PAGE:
Editor’s note: The following Memorial Day editorial ran in The Gazette, May 27, 2002. It has been updated to reflect current events.

For many, today is one of ritual and homage to those who have died in military service to our nation. Gravesites will be decorated and the flag, symbolic of freedoms they defended with ultimate sacrifice, will be ubiquitous.

It is a time to reflect, if only too briefly, on what those we remember today have to tell us about the true meaning of commitment, honor, integrity and valor in the face of death. And to reflect, as well, on the freedoms they stood for in life and death.

The freedom to speak our minds; to worship as we choose; to associate with those of our choice; to make our own way on life’s path; to defend ourselves, our liberty and our property. This is their legacy to us, just as it is the legacy of our nation’s founders, and it is our obligation to embrace their enduring gift to us in a way that ensures the generations to come will respect and value it in equal or perhaps greater measure.

It is our most precious inheritance. But our reflection will not be complete without thinking as well about the fact we are, in a sense, not at peace now and haven’t been for quite some time.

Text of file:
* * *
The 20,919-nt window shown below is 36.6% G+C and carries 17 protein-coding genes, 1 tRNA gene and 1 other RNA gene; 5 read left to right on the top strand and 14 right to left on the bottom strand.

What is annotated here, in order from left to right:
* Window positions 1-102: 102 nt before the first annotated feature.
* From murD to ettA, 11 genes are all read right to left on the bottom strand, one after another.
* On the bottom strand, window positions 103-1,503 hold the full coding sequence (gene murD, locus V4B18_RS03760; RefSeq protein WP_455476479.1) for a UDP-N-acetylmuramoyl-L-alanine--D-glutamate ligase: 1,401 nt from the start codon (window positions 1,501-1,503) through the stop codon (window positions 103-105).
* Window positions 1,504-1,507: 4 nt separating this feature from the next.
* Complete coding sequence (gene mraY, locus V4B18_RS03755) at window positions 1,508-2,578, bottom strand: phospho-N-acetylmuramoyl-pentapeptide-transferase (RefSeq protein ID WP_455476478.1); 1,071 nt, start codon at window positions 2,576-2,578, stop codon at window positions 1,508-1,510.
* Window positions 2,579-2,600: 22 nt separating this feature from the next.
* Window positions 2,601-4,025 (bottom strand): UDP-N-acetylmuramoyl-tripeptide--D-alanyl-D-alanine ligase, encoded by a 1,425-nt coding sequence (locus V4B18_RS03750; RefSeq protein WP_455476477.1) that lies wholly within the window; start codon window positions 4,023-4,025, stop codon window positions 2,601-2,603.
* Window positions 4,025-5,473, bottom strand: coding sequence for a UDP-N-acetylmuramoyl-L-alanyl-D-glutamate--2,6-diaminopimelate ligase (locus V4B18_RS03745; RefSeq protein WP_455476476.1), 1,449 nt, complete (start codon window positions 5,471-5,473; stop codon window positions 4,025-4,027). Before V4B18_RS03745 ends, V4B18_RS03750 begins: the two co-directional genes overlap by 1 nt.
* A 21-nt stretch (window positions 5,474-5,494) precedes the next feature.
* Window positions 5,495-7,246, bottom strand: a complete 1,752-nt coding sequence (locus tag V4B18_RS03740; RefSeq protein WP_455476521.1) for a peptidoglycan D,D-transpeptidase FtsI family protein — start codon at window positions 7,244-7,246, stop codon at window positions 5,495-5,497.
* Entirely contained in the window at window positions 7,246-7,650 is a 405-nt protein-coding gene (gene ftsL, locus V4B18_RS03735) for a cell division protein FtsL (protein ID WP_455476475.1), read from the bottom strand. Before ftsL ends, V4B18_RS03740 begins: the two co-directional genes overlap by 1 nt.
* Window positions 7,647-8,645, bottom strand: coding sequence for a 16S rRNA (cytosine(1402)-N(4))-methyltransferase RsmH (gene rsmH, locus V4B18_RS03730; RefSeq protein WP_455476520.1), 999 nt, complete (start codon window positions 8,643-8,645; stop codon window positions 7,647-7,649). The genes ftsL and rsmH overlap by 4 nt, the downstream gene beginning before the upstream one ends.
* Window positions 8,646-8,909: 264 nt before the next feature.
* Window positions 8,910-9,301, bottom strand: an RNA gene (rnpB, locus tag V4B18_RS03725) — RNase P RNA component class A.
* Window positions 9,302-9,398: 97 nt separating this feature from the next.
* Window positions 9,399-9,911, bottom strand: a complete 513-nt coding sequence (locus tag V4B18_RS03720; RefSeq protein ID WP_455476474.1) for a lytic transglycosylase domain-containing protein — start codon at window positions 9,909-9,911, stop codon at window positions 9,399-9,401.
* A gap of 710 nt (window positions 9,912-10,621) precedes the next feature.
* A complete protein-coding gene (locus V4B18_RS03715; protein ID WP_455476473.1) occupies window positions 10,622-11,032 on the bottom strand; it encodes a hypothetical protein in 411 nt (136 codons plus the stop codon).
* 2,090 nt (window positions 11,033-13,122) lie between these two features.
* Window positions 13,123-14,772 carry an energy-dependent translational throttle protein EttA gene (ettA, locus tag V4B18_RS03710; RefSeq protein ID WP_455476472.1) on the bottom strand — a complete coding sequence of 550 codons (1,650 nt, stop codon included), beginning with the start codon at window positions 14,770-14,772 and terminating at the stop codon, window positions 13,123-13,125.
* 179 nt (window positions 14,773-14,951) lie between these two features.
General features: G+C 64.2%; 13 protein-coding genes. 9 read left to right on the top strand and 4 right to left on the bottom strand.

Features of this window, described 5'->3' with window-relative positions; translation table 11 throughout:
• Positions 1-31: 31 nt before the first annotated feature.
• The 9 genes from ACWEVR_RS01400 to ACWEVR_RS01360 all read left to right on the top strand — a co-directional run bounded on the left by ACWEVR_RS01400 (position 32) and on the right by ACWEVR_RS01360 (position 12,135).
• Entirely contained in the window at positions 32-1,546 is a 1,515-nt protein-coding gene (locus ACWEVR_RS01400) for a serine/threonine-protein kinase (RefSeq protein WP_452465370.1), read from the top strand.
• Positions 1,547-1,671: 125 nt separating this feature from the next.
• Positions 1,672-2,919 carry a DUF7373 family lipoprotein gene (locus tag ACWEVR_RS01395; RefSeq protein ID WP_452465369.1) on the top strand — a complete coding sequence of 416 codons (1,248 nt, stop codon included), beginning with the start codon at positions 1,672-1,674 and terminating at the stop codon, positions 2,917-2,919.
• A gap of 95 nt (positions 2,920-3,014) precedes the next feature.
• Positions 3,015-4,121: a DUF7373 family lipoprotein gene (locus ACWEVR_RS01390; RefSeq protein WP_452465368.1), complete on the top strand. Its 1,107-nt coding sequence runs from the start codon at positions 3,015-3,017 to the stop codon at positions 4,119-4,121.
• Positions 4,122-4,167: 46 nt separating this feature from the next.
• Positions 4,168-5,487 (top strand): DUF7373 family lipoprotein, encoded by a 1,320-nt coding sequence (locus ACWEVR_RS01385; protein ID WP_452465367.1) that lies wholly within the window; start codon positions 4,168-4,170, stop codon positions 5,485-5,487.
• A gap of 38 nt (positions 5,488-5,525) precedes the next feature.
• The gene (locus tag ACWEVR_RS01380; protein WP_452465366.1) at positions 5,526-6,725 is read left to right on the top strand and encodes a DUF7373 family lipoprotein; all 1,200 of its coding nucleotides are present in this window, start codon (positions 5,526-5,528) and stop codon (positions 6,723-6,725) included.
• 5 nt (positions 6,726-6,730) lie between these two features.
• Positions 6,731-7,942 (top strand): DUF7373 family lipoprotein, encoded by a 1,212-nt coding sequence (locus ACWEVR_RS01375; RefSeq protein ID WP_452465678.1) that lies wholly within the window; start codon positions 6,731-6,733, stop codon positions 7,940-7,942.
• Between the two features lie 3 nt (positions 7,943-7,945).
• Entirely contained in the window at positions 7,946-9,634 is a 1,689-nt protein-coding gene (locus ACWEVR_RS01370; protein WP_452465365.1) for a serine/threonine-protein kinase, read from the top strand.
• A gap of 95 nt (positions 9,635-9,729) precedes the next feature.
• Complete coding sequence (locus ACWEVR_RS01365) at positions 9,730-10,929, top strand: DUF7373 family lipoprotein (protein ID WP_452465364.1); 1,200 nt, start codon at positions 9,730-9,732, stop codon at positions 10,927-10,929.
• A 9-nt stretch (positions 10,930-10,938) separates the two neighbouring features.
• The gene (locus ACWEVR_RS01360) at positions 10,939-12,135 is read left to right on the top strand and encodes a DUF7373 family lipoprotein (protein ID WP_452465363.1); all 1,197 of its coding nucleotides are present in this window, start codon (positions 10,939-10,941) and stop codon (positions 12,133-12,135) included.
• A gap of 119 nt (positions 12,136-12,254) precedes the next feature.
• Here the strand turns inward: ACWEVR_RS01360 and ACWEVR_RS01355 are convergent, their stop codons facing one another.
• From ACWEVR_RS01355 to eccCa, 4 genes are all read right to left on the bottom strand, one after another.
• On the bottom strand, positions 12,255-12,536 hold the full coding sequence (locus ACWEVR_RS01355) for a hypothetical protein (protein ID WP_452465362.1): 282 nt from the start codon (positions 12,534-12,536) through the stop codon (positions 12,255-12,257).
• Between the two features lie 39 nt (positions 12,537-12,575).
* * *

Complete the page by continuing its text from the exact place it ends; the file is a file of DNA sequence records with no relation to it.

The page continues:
With World War II and the Cold War now confined to history books, the prospects are thankfully remote that such a huge loss of American life on the battlefield as we sustained in those epic struggles will come again anytime soon.

But in Colorado Springs, with our high concentration of soldiers, airmen and military veterans, a large number of our neighbors know firsthand the vigilance and dedication required to maintain the security of our nation. Military people and their families live each day with the knowledge that they, too, may be asked to pay the ultimate earthly price in the service of their country as some already have in Afghanistan and Iraq.

President Donald Trump on Friday announced that the U.S. will deploy roughly 1,500 troops to the Middle East in order to counter Iran’s influence in the region.

The tragic loss of American lives in all wars raises an enduring question: Does the freedom we enjoy today as individuals and as a nation justify this terrible price of death and human suffering?

With a sober eye toward history, we must say yes.

Freedom does have a price, and it is worth paying. Unfortunately, it is not enough for Americans to simply assert that God has granted us unalienable rights to life, liberty, property and the pursuit of happiness.

Throughout history, and continuing today, there are people in control of foreign governments who desire to take away that freedom.

And we must hope we will always have those among us willing to defend that freedom.

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